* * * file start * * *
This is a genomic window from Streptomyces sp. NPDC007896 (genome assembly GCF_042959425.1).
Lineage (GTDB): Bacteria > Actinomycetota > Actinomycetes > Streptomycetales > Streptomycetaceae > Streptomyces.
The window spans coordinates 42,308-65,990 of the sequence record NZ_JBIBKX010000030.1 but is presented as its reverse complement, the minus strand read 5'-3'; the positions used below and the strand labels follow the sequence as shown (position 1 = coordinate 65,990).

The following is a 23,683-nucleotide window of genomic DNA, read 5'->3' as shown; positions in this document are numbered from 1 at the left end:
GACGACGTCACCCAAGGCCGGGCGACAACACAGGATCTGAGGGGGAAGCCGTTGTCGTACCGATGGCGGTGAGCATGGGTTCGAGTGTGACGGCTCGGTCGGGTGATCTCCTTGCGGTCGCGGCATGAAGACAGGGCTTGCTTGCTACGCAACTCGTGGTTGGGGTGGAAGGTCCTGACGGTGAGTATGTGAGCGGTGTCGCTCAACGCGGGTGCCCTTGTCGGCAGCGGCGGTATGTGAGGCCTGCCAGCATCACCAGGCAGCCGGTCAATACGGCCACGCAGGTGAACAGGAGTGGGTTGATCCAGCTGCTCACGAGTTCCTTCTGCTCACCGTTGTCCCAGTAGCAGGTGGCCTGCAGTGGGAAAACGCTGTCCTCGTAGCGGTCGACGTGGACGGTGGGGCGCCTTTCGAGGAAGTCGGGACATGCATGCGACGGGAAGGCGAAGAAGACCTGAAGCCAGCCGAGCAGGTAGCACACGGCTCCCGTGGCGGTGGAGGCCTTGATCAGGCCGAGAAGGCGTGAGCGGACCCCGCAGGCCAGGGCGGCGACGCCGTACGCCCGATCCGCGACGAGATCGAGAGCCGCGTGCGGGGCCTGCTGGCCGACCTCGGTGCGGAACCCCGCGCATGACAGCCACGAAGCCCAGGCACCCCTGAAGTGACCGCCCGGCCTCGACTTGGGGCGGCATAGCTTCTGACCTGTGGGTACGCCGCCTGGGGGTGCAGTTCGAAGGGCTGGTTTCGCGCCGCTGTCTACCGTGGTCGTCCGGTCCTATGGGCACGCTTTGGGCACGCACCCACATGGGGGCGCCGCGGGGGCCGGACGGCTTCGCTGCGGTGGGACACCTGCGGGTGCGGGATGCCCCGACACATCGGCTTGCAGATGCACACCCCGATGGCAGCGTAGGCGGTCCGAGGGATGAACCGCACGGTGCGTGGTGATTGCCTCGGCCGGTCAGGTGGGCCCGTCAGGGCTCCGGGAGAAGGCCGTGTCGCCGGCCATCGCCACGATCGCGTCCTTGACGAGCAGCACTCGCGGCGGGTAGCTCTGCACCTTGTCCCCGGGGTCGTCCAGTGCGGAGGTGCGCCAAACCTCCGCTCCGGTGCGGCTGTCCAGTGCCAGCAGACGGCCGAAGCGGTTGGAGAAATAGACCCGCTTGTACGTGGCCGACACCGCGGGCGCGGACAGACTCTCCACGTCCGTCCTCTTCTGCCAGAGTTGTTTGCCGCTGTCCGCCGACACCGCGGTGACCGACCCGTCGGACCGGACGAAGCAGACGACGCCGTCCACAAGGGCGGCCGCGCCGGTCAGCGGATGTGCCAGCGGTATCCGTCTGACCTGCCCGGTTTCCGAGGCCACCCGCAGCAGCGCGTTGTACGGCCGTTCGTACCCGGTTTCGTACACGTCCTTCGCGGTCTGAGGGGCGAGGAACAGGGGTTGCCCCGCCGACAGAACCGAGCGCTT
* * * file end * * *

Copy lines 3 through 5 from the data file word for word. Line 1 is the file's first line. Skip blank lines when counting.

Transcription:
The window spans coordinates 42,308-65,990 of the sequence record NZ_JBIBKX010000030.1 but is presented as its reverse complement, the minus strand read 5'-3'; the positions used below and the strand labels follow the sequence as shown (position 1 = coordinate 65,990).

The following is a 23,683-nucleotide window of genomic DNA, read 5'->3' as shown; positions in this document are numbered from 1 at the left end:
GACGACGTCACCCAAGGCCGGGCGACAACACAGGATCTGAGGGGGAAGCCGTTGTCGTACCGATGGCGGTGAGCATGGGTTCGAGTGTGACGGCTCGGTCGGGTGATCTCCTTGCGGTCGCGGCATGAAGACAGGGCTTGCTTGCTACGCAACTCGTGGTTGGGGTGGAAGGTCCTGACGGTGAGTATGTGAGCGGTGTCGCTCAACGCGGGTGCCCTTGTCGGCAGCGGCGGTATGTGAGGCCTGCCAGCATCACCAGGCAGCCGGTCAATACGGCCACGCAGGTGAACAGGAGTGGGTTGATCCAGCTGCTCACGAGTTCCTTCTGCTCACCGTTGTCCCAGTAGCAGGTGGCCTGCAGTGGGAAAACGCTGTCCTCGTAGCGGTCGACGTGGACGGTGGGGCGCCTTTCGAGGAAGTCGGGACATGCATGCGACGGGAAGGCGAAGAAGACCTGAAGCCAGCCGAGCAGGTAGCACACGGCTCCCGTGGCGGTGGAGGCCTTGATCAGGCCGAGAAGGCGTGAGCGGACCCCGCAGGCCAGGGCGGCGACGCCGTACGCCCGATCCGCGACGAGATCGAGAGCCGCGTGCGGGGCCTGCTGGCCGACCTCGGTGCGGAACCCCGCGCATGACAGCCACGAAGCCCAGGCACCCCTGAAGTGACCGCCCGGCCTCGACTTGGGGCGGCATAGCTTCTGACCTGTGGGTACGCCGCCTGGGGGTGCAGTTCGAAGGGCTGGTTTCGCGCCGCTGTCTACCGTGGTCGTCCGGTCCTATGGGCACGCTTTGGGCACGCACCCACATGGGGGCGCCGCGGGGGCCGGACGGCTTCGCTGCGGTGGGACACCTGCGGGTGCGGGATGCCCCGACACATCGGCTTGCAGATGCACACCCCGATGGCAGCGTAGGCGGTCCGAGGGATGAACCGCACGGTGCGTGGTGATTGCCTCGGCCGGTCAGGTGGGCCCGTCAGGGCTCCGGGAGAAGGCCGTGTCGCCGGCCATCGCCACGATCGCGTCCTTGACGAGCAGCACTCGCGGCGGGTAGCTCTGCACCTTGTCCCCGGGGTCGTCCAGTGCGGAGGTGCGCCAAACCTCCGCTCCGGTGCGGCTGTCCAGTGCCAGCAGACGGCCGAAGCGGTTGGAGAAATAGACCCGCTTGTACGTGGCCGACACCGCGGGCGCGGACAGACTCTCCACGTCCGTCCTCTTCTGCCAGAGTTGTTTGCCGCTGTCCGCCGACACCGCGGTGACCGACCCGTCGGACCGGACGAAGCAGACGACGCCGTCCACAAGGGCGGCCGCGCCGGTCAGCGGATGTGCCAGCGGTATCCGTCTGACCTGCCCGGTTTCCGAGGCCACCCGCAGCAGCGCGTTGTACGGCCGTTCGTACCCGGTTTCGTACACGTCCTTCGCGGTCTGAGGGGCGAGGAACAGGGGTTGCCCCGCCGACAGAACCGAGCGCTT